What to Eat at Wolfgang Puck's AC Restaurant

By Ken Alan | April 20, 2015 | Atlantic City Confidential

Among Atlantic City chefs, no star shines brighter than Wolfgang Puck's, whose casual American menu comes to life with Jersey Shore produce.

2 - What to Eat at Wolfgang Puck's AC Restaurant

Five cheese agnolotti with sage, butter, and truffles expresses the Italian-American influence in the form of pastas and pizzas in Puck's menus.

Long before Emeril Lagasse threw down a “Bam!,” before Gordon Ramsay made his studio kitchen a living “Hell,” there was America’s first celebrity restaurant chef: Wolfgang Puck. From the awe-inspiring success of Spago in Beverly Hills—since opening in 1982, originally in West Hollywood, the name has become synonymous with dining among the rich and famous—this dynamic, personality-filled chef has created an astounding empire of restaurants, a lauded catering division, and a worldwide franchise of consumer products and publishing divisions.

Which is why Wolfgang Puck American Grille, in the Borgata Hotel Casino & Spa, continues to command a reputation as one of the top dining destinations in Atlantic City. Since opening in 2006, this cross-coastal nexus—where seaboard sophistication meets a contemporary California setting—garners a loyal following of players and locals alike. “[It] is a restaurant for any occasion, whether it’s a special anniversary or if you just want to enjoy a pizza or a burger in the tavern with a glass of wine or a beer,” says Puck.

Puck’s first East Coast endeavor, the Grille has always benefited from its easy access to the Shore’s best seafood, and the fertile bounty from nearby farmlands has provided endless seasonal inspiration. Accordingly, the warmer months feature some of the Grille’s most creative plates.

“Spring into summer is my favorite season,” says Executive Chef Aram Mardigian, a company veteran who started 18 years ago at the original Spago. “It is always the birth of the new culinary year for me, so I like to have fun with it.” Artichokes, peas, fava beans, mushrooms, ramps, fiddlehead ferns—they all combine naturally with fish, fowl, and beef. Mardigian adheres to the idea of simplicity in lieu of a complex, overworked recipe. “Simple to me,” he adds, “means an approachable elegance, a nice balance.”

1 - What to Eat at Wolfgang Puck's AC Restaurant
The warm-weather starter of lobster, shrimp, and crab cocktail with horseradish flan showcases the bounties of AC’s oceanfronts.

With Puck’s unforgiving schedule, it is Mardigian who is the constant presence here. Says Puck of his chef and protégé, “I love him because he’s a great culinary talent and an excellent manager. Very few chefs can combine those two elements.”

From his open kitchen, Mardigian asserts his own vision while honoring the Medi-Cal-Asian fusions Puck has made famous. One such dish is the Peking-style duck, which was the signature sample at Borgata’s annual Savor Borgata Presents Street Eats festival last November. Worthy of display in any of Beijing’s best duck houses, Mardigian’s version first gets bathed in a solution of Chinese red vinegar and sugary maltose syrup, which helps the skin crisp up during roasting. Used for brining the duck for up to three days before slow cooking in the oven, the solution also helps the bird achieve its maximum flavor and moist tenderness. “It’s quite a process,” Mardigian admits. “The lacquering allows the duck to take on a Peking-style quality and taste.”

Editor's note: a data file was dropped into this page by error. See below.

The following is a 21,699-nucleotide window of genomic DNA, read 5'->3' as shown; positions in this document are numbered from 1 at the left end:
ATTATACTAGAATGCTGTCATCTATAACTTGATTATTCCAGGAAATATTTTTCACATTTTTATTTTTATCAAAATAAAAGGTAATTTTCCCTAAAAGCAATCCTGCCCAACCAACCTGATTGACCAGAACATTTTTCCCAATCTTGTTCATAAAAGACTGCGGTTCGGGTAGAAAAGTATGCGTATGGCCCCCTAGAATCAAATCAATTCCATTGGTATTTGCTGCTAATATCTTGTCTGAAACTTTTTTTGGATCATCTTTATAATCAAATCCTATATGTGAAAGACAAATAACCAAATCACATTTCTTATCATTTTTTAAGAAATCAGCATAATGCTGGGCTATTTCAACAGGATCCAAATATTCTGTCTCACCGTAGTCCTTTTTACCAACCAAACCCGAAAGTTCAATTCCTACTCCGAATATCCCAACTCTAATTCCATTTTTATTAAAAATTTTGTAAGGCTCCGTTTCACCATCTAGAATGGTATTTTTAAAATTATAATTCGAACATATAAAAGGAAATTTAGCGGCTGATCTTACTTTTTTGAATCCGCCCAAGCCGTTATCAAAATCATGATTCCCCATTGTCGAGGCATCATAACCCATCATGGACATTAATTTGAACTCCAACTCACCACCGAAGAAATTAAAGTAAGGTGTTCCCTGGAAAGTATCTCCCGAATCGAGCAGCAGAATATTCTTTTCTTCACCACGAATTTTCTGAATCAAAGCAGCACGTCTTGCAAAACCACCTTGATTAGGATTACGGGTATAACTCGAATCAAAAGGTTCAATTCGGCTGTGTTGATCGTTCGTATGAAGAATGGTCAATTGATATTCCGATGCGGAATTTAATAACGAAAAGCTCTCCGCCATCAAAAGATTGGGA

Having first introduced the wood-fired gourmet pizza to well-heeled Beverly Hills diners some 33 years ago, Puck here serves up seasonal variations that are a must-try. A mere taste of the handworked artisanal dough, perfectly crisped inside the 720-degree pizza oven, is well worth a visit.

The sharing nature of the pies speaks to the convivial vibe. Large parties gather around the sleek, stylish front bar for happy hour or a late-night break from Borgata’s handful of nightspots. A gas fireplace further inward lends the 100-seat dining room a cozy feel. At the back of the room, a chef’s table with seating for 12 is a perfect vantage point for viewing the “controlled chaos” (as Mardigian calls it) of the kitchen just beyond. And on the radio? Good old American rock and blues.

Mardigian attributes the Grille’s success to the chemistry between his food and his customers. “The philosophy works to create the best experiences for the guest on every level. You can offer a fancy atmosphere, great food, and fun gaming almost anywhere. But our guests become more than customers—they’re soon a part of our family.” Borgata Hotel Casino & Spa, One Borgata Way, Atlantic City, 609-317-1000

PHOTOGRAPHY BY MICHAEL PERSICO

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